Set in the Colony of Connecticut in the 1750s and inspired by true events, this is the tale of Mercy Bramble, whose short life is to be ended with a noose on the morrow. She has been jailed for an unusually long period of time, convicted of killing her newborn baby. The townspeople are gathering to enjoy their own sense of righteousness as they witness the hanging.
An unloved child, Mercy had been apprenticed at the age of seven to work fourteen hours a day as everything from scullery maid to farmhand. Traded to another family, she falls in love with her master, and their relationship not only enrages his wife but ends with Mercy’s pregnancy. When the child is born, the wife takes it. It is never seen again. Mercy is accused of having killed it.
In jail Mercy is visited only by people wanting to save her soul. One of these is a young clergyman who becomes her friend. It is here that the author drives home her point about the hypocrisy of the townspeople, compared to Mercy’s honest simplicity. The other major contrast is the growing freedom of Mercy’s mind as she is taught to read while she is confined to a tiny dark cell.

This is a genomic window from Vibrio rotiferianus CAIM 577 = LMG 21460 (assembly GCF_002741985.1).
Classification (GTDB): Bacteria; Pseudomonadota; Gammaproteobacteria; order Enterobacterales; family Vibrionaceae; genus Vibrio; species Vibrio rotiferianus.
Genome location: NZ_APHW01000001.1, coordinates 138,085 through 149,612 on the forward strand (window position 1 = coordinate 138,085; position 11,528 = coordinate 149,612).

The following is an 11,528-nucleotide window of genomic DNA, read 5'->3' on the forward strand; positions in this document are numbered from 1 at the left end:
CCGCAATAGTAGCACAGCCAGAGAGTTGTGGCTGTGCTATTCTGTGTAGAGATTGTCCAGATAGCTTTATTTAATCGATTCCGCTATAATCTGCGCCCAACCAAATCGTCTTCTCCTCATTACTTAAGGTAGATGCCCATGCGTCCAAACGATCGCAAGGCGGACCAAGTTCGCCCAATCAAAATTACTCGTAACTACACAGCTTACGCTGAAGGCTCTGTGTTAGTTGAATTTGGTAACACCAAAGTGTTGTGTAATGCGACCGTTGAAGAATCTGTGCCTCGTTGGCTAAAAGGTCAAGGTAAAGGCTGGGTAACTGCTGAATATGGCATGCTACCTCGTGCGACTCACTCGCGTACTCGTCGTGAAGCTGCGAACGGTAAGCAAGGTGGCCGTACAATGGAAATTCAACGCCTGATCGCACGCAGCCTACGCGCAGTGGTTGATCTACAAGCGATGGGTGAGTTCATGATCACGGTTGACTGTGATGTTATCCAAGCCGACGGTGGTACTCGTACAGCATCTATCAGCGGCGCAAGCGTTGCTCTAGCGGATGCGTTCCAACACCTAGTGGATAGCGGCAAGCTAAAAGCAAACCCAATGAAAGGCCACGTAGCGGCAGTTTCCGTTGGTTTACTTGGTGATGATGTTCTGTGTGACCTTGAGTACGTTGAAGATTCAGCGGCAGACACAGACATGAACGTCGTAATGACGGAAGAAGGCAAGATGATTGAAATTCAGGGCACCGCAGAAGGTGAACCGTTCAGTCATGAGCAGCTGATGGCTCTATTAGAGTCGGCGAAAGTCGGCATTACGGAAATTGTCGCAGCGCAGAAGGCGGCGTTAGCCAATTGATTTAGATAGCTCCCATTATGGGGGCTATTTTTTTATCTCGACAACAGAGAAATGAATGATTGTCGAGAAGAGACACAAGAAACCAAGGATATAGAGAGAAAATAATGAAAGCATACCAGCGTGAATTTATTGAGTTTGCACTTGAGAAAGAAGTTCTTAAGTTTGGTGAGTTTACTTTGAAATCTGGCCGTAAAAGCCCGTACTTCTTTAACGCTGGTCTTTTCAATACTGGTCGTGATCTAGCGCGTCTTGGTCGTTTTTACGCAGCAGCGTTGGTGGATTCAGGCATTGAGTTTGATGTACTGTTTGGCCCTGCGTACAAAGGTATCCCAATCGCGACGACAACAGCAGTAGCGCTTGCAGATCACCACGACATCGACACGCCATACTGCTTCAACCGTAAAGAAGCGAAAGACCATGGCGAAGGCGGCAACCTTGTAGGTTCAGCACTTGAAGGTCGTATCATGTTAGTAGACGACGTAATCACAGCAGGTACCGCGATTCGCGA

The author reveals with great clarity the conditions of the time, especially for servants and slaves. She unstintingly defines the attitudes of the outwardly religious but inwardly cruel church people of New London. Her theme focuses on the early life and character of Mercy Bramble, making this a character-driven novel, and one that draws the reader to feel great empathy for Mercy. The sense of place is strong throughout the story; one senses the author’s extensive knowledge and keen perception of the nuances of 18th-century Connecticut.